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per object chadow maps.

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Hello. Can some one explain me some details about per-object shadow map rendering? As I understand this technique is being used by Unreal2 engine as well as in the new HL2 engine (play CS:Source beta) where all actors cast shadows on the ground and other static geometry (no self shadowing). As far as I understand this simple technique - first I need to render each object to a buffer texture (models without textures - only black shapes), and then project these newly generated shadow textures on the geometry (terrain or whaterever shadow reciever I need..). Is this correct? If it is - then how is this projection rendering done on a large level geometry? For example if I have a big terrain?? I hope you understand my question?

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Yep, basically your logic is correct. You render your object to the shadow texture, then you project that texture from the lightsource back onto the level geometry (be it indoor, outdoor, terrain etc. - it doesn't matter). If you are using proper shadow maps, you do a depth comparison to fnd out what is/isn't in shadow. However, if you're just projecting a blakc texture back onto the scene you'll have to be more careful not to project it back onto the object that was the caster, or it will look silly.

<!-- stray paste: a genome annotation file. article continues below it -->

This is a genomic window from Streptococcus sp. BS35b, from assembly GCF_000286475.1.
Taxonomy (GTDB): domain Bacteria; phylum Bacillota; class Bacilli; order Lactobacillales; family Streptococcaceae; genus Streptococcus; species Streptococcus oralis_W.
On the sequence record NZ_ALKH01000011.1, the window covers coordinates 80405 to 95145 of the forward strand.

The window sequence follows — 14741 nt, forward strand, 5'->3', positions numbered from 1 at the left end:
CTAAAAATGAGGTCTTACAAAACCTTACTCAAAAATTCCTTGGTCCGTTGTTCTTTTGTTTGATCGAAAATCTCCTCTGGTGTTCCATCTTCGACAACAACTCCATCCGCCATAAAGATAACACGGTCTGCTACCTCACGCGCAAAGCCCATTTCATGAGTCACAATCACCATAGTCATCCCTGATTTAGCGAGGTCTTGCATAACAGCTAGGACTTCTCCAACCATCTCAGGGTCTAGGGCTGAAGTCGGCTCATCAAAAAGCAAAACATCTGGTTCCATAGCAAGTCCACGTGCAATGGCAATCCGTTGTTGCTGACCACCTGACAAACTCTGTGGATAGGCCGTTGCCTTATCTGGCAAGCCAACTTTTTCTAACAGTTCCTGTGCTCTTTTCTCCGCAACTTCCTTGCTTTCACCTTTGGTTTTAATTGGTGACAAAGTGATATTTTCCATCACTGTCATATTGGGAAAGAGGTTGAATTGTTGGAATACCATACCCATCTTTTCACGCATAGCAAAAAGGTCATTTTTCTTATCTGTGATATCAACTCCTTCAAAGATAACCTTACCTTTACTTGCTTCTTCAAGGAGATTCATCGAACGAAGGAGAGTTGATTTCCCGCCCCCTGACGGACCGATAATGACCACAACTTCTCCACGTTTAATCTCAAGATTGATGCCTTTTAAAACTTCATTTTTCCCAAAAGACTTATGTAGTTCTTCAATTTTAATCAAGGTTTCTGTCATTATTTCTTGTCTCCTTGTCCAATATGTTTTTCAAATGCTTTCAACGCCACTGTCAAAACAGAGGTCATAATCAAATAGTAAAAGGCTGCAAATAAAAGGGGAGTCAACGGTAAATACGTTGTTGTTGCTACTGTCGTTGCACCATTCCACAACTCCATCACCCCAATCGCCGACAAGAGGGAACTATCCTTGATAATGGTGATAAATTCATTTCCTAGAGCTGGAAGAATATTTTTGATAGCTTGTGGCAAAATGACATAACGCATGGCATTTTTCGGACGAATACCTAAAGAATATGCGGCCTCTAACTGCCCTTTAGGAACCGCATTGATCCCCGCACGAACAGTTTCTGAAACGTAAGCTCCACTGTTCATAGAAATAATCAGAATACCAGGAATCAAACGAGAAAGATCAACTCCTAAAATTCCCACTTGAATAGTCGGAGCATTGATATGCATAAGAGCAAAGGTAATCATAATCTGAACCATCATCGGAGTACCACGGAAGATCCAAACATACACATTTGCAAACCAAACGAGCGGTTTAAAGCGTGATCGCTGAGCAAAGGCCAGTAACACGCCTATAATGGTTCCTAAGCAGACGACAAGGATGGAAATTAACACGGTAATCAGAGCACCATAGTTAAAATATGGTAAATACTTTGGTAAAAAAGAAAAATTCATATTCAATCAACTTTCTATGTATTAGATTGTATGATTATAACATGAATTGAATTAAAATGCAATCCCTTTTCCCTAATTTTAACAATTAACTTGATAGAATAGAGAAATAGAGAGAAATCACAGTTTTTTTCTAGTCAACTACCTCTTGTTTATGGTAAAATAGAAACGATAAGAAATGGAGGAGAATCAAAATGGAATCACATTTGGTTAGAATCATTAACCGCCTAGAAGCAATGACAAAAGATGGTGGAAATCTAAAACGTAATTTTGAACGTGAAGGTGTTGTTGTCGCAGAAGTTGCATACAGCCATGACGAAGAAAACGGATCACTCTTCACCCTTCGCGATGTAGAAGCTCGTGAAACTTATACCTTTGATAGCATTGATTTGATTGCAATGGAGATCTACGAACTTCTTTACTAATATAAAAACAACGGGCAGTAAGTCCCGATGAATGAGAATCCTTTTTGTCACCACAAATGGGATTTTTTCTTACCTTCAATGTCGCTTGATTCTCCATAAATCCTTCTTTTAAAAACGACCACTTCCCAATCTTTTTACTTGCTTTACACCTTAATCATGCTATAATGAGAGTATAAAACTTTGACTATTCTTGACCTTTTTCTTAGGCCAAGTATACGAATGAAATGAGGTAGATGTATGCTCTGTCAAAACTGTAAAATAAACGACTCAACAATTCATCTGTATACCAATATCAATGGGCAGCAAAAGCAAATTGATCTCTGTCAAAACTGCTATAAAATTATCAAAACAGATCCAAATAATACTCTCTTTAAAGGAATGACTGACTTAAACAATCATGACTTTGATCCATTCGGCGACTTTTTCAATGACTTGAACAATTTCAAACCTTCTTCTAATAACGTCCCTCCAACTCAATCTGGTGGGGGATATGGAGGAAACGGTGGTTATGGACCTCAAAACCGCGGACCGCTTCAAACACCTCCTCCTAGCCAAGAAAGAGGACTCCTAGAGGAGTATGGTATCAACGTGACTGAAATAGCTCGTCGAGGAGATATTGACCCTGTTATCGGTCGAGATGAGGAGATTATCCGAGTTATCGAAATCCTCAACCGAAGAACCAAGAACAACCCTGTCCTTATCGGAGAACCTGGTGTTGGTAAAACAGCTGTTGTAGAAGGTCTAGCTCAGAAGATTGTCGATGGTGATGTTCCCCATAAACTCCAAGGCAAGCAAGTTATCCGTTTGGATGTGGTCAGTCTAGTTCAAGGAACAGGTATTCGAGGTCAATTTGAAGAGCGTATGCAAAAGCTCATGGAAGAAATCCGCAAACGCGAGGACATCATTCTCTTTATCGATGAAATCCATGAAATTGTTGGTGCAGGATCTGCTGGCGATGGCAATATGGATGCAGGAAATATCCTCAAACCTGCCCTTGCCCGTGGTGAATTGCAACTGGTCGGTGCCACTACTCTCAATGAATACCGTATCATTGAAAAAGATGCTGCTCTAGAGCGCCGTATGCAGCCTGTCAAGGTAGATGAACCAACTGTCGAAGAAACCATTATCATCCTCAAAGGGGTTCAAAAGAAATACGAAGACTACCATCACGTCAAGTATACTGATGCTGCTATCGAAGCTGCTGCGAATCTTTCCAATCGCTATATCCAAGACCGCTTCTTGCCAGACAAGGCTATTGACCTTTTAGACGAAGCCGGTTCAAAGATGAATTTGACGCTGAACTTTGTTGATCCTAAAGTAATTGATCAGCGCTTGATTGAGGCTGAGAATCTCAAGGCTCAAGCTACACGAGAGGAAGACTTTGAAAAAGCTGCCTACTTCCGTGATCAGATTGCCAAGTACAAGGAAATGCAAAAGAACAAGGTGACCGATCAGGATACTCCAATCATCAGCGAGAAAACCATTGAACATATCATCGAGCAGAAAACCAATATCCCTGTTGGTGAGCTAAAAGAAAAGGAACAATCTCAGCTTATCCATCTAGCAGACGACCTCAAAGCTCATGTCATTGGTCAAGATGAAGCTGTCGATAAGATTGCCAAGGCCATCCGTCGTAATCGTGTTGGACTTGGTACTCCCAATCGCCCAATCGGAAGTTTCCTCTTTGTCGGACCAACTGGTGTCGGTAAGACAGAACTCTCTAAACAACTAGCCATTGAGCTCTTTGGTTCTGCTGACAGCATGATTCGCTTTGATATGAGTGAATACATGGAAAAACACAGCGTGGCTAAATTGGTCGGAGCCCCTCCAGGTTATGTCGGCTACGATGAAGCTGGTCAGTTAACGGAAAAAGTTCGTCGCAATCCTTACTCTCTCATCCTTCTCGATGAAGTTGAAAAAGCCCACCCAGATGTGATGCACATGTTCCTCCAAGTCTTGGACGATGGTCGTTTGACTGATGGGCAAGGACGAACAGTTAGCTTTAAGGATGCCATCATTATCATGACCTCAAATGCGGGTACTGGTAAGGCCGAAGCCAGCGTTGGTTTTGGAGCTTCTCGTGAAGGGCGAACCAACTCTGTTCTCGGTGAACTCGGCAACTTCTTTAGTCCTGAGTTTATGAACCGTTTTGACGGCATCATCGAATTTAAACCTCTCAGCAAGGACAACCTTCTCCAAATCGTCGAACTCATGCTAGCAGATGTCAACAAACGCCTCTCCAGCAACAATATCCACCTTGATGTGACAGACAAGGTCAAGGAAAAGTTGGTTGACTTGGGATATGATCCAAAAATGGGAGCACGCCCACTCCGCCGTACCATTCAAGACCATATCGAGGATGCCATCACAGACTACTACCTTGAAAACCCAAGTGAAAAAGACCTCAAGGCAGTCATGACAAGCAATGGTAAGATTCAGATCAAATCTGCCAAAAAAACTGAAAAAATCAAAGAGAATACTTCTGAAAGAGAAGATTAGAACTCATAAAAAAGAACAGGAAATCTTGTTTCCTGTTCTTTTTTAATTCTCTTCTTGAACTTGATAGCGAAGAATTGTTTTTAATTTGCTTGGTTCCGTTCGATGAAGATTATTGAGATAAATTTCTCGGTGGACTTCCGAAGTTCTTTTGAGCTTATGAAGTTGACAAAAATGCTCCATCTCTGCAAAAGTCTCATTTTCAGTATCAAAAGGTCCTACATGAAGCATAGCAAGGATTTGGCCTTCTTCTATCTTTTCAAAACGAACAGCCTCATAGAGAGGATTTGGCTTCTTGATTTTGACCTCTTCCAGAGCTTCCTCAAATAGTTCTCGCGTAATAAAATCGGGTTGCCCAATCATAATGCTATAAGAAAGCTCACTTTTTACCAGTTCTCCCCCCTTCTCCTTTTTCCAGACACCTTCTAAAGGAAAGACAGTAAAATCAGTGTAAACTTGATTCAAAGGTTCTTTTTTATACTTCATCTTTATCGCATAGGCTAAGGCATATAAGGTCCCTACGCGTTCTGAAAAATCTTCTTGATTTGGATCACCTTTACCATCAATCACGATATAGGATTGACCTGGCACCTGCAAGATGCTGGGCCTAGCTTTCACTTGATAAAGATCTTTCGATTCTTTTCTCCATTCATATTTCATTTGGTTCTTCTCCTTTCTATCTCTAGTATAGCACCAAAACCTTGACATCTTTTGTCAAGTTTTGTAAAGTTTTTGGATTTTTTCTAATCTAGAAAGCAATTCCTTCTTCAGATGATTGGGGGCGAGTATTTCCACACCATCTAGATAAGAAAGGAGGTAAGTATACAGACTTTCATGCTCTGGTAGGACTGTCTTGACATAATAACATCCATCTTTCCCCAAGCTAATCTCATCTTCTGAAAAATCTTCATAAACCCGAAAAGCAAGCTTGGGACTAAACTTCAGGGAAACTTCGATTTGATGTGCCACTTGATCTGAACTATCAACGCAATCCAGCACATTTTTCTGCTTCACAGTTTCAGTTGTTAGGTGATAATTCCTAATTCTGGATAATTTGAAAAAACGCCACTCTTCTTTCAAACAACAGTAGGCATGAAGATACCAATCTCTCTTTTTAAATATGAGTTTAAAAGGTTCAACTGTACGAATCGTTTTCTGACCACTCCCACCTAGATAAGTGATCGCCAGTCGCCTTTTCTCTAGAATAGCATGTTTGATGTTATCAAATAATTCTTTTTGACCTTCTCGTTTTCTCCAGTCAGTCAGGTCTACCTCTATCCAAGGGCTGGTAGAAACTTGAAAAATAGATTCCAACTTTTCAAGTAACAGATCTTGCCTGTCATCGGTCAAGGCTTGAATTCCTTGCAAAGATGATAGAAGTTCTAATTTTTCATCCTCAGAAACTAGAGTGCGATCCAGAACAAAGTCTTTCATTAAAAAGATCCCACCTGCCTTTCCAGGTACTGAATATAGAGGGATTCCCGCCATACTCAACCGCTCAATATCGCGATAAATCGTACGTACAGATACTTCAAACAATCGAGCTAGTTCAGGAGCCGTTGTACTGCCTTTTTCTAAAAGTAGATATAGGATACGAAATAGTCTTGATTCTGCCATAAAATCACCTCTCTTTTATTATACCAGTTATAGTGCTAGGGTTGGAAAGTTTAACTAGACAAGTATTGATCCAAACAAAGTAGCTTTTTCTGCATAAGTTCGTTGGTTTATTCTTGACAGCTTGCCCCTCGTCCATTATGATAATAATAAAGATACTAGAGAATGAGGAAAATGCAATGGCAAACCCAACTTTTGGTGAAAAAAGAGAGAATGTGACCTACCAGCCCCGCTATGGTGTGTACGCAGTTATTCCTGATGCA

Here is a link to an nVidia paper that should help you out.

Hope that helps, ask away if you have any more questions ;)

-Mezz

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thanks for answer.
But how do I render these (per object) projections?
My idea was:
0. Render everything without shadows.
1. define a projection frustum for each shadow.
2. For each shadow - find level geometry (and other objects) that fits in that frustum and render that chunk of geometry with shadow texture projected on it.

is it correct??

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just a small modification to your technique:
1-Render Every thing without shadows with ambient lighting only.
2-(For each light source)
{ define a projection frustum for each shadow;
For each shadow - find level geometry (and other objects) that fits in that frustum.
Render the pixels of each object that are not in shadow using diffuse and specular lighting and add it to the Scene rendered wiht ambient lighting in step 1(additive blending).
}

This can give you better lighting with varying shadow intensty and give a better looking lighting, as the shadowed pixels of each object will have only ambient lighting component instead of rendering a solid black texture over the shadowed pixels.
Also it will save you some pixels that you will not calculate specular and diffuse components for them.This can increase your fill rate.

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Yes, that's pretty much correct, as I said, remember that if you aren't using proper depth shadow maps, you will need to make sure you don't project the shadow back onto the caster when you draw them onto the scene!

-Mezz

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